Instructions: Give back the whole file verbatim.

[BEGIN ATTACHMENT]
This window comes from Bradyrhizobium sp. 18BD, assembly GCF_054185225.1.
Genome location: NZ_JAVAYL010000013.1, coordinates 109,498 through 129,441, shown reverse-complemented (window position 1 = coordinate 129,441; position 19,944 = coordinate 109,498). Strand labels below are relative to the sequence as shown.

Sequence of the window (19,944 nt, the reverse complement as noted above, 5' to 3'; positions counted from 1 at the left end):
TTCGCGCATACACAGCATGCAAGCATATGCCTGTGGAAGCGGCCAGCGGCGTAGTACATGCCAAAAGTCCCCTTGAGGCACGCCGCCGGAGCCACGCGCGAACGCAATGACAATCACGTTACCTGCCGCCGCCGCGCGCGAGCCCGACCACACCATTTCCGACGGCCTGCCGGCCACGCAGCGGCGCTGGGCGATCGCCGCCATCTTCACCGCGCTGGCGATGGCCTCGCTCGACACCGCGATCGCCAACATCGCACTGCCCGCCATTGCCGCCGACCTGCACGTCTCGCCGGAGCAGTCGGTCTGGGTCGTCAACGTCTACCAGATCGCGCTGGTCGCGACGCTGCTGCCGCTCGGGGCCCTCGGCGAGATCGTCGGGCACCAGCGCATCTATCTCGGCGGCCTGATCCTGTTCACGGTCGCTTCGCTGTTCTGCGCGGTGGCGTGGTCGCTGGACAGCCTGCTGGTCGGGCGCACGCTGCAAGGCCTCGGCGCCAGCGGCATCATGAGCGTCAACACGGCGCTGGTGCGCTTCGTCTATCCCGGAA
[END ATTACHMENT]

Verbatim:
This window comes from Bradyrhizobium sp. 18BD, assembly GCF_054185225.1.
Genome location: NZ_JAVAYL010000013.1, coordinates 109,498 through 129,441, shown reverse-complemented (window position 1 = coordinate 129,441; position 19,944 = coordinate 109,498). Strand labels below are relative to the sequence as shown.

Sequence of the window (19,944 nt, the reverse complement as noted above, 5' to 3'; positions counted from 1 at the left end):
TTCGCGCATACACAGCATGCAAGCATATGCCTGTGGAAGCGGCCAGCGGCGTAGTACATGCCAAAAGTCCCCTTGAGGCACGCCGCCGGAGCCACGCGCGAACGCAATGACAATCACGTTACCTGCCGCCGCCGCGCGCGAGCCCGACCACACCATTTCCGACGGCCTGCCGGCCACGCAGCGGCGCTGGGCGATCGCCGCCATCTTCACCGCGCTGGCGATGGCCTCGCTCGACACCGCGATCGCCAACATCGCACTGCCCGCCATTGCCGCCGACCTGCACGTCTCGCCGGAGCAGTCGGTCTGGGTCGTCAACGTCTACCAGATCGCGCTGGTCGCGACGCTGCTGCCGCTCGGGGCCCTCGGCGAGATCGTCGGGCACCAGCGCATCTATCTCGGCGGCCTGATCCTGTTCACGGTCGCTTCGCTGTTCTGCGCGGTGGCGTGGTCGCTGGACAGCCTGCTGGTCGGGCGCACGCTGCAAGGCCTCGGCGCCAGCGGCATCATGAGCGTCAACACGGCGCTGGTGCGCTTCGTCTATCCCGGAA